However, we must now take up our subject again and emphasise that Hagar was an Egyptian bond servant in the household and a handmaid to Sarah. We also learned from Genesis 16 that Hagar would act as a surrogate mother, meaning that any children born to her would be considered as Sarah's. Such a relationship did not breach the conventions of the age, unlike a Christian household today where similar action would be considered unlawful. Where it was wrong, however, was in their lack of faith that God would bring His promise to fruition when the time was ripe. Abram might feel keenly that he lacked a son and heir, yet, from our perspective, he should have trusted that the Lord would work His purposes out.
This is an aspect of Abram's life that challenges us as we move through our lives. Do we fully cleave to the promises of God as outlined in His word? It is easy for us to criticise a fellow pilgrim, either from the past or present, for lack of trust. We are responsible for our own relationship with the living God and no one else's. Let us encourage each other to greater depths of trust and loyalty and not to circumvent the implications of our walk of faith, as we move through our materialistic society, in which we are called to demonstrate our commitment to the Lord Jesus. Abram had the faith to believe God, but not the patience to wait God's time. Have we that faith and patience of hope?
Verses 4 to 6 of chapter 16 of Genesis continue the narrative; "And [Abram] went in unto Hagar, and she conceived: and when she saw that she had conceived, her mistress was despised in her eyes. And Sarah said unto Abram, My wrong be upon thee: I have given my maid into thy bosom; and when she saw that she had conceived, I was despised in her eyes: the Lord judge between me and thee. But Abram said unto Sarah, Behold, thy maid is in thy hand; do to her as it pleaseth thee. And when Sarah dealt hardly with her, she fled from her face." From these words we learn that Sarah's plan did not work out as she intended. Along with a child for Abram, her scheming had produced a hostile handmaid and rival for the affections of Abram. It also produced misery and affliction for Hagar. In the midst of it all Sarah seeks to blame her husband. 'My wrong be upon thee', she states, never for one moment accepting that she was the author of her own misery. How prone we are to act like Sarah and blame anybody but ourselves for the situations that our own actions lead us into.
We come now to the central theme of our talk, this morning, when Hagar met the angel of the Lord. To remind ourselves of the details of this meeting I shall read verses seven to eleven of chapter sixteen of Genesis: "And the angel of the Lord found her by a fountain of water in the wilderness, by the fountain in the way to Shur. And he said, Hagar, Sarah's maid, whence camest thou? And whither wilt thou go? And she said, I flee from the face of of my mistress Sarah. And the angel of the Lord said unto her, Return to thy mistress, and submit thyself under her hands. And the angel of the Lord said unto her, I will multiply thy seed exceedingly, that it shall not be numbered for multitude. And the angel of the Lord said unto her, Behold thou art with child, and shall bear a son, and shalt call his name Ishmael: because the Lord has heard thy affliction." It would seem that as Hagar was found by the fountain, near to Shur, she was on her way back to Egypt. This was not to be, however, for, as Bishop Ellicott notes in his commentary on this verse, the Lord was not going to have Abram's son lost among the population of Egypt. The fact that Ishmael must be the father of a free people appears to be the whole reason for the theophany. Both the Jewish and Muslim traditions consider Ishmael the father of the Arab people.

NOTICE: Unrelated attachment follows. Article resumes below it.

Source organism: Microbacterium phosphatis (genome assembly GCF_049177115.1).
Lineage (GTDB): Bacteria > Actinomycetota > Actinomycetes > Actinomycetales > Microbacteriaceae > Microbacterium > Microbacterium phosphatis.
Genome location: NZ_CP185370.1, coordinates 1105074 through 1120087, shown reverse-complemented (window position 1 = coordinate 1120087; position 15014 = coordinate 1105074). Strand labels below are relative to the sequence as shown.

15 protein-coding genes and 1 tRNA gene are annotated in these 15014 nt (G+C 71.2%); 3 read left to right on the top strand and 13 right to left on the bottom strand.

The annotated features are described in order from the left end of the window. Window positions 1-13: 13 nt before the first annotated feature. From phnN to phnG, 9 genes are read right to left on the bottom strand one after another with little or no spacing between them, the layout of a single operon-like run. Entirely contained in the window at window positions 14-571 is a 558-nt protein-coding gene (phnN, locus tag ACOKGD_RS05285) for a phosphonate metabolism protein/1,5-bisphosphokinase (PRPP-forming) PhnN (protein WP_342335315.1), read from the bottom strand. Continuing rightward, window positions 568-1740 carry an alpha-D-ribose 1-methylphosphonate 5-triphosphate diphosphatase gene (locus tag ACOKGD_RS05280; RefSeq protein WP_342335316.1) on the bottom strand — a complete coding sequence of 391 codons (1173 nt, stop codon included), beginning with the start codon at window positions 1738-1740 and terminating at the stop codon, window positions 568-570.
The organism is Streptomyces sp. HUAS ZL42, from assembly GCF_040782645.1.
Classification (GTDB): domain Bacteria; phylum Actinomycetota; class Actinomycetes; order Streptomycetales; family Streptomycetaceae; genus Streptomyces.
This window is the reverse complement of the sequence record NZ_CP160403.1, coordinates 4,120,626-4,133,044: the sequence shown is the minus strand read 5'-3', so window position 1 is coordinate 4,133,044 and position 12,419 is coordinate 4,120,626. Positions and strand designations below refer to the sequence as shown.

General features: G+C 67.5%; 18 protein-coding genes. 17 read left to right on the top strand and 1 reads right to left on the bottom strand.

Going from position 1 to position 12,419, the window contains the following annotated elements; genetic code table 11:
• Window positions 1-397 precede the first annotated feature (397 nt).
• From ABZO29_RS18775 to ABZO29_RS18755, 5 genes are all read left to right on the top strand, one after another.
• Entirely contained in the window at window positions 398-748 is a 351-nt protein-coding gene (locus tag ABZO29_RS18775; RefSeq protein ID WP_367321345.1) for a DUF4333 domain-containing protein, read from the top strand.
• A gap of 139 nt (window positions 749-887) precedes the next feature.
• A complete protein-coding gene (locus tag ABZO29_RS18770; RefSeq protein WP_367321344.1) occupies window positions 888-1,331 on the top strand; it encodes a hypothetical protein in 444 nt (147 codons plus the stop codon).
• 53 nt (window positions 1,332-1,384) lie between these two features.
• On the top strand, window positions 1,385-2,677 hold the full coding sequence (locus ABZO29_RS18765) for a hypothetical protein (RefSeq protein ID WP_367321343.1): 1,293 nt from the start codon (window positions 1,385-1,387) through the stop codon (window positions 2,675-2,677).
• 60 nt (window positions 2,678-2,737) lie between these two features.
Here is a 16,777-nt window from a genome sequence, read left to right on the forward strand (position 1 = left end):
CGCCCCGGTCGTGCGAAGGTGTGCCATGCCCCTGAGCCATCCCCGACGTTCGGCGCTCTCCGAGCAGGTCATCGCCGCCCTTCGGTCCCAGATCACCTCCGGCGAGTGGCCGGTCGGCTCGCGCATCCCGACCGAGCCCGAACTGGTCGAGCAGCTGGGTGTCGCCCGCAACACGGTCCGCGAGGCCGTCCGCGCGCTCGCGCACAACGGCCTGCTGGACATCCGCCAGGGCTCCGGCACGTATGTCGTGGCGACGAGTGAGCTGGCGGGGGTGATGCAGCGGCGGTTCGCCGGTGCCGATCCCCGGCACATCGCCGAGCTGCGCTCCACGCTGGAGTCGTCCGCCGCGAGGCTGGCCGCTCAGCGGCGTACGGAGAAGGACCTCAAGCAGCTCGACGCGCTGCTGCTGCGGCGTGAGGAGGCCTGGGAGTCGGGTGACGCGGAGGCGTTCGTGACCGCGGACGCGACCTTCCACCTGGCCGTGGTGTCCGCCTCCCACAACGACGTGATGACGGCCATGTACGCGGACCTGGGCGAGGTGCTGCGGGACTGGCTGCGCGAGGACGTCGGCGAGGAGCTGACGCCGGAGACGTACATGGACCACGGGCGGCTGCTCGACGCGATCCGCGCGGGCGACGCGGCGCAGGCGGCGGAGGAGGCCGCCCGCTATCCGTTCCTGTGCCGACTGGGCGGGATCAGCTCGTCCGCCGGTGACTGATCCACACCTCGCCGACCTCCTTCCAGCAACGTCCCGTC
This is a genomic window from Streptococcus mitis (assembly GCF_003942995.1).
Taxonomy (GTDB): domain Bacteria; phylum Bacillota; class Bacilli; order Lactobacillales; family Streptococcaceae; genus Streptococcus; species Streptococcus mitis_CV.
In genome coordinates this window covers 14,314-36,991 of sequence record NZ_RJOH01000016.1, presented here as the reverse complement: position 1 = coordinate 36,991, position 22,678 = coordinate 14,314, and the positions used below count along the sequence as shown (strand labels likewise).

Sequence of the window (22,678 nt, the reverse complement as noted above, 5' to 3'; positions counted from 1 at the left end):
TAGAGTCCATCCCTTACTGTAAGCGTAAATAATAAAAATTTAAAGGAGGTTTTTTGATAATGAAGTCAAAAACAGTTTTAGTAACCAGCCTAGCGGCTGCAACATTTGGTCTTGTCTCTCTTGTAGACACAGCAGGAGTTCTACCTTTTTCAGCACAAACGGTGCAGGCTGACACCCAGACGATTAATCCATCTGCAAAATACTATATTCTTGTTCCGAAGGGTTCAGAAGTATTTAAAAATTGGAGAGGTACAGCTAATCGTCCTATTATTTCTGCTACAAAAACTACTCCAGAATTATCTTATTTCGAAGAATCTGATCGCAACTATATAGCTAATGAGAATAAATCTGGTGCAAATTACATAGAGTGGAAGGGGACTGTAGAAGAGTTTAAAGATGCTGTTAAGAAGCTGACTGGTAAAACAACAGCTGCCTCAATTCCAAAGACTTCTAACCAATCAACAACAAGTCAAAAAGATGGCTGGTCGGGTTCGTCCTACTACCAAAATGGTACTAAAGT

We must now consider the reason why this incident is viewed as a theophany and it must be stated that the whole subject is shrouded in mystery. The John 1 tells us that, "No man hath seen God at any time", while Paul, in his First Letter to Timothy, tells us that; "He is the King eternal, immortal, invisible", who, "dwells in light which no man can approach unto; whom no man hath seen nor can see" (1 Timothy 1:17).
We must, therefore, exercise reverence and respect when we make claims that a theophany has occurred. All we can do is to quote the words of Scripture that would suggest that Hagar was convinced that the Lord had appeared to her.
From verse 11, that we read a minute ago, we noticed that the angel of the Lord spoke unto her. Verse thirteen states: "And she called the name of the Lord that spake unto her, Thou God seest me: for she said, Have I also here looked after him that seeth me."
Notice now that Hagar says that it was the Lord who spoke to her and that she had seen the One who saw her. I think we could be justified in affirming that Hagar had seen God representatively by the appearance of the angel, or as a Hebrew scholar once wrote, "He that was visible was an angel: He that spoke was God." However we look at it the incident, it is obvious that God intervened directly in Hagar's life and sorrow to direct her onto a better pathway.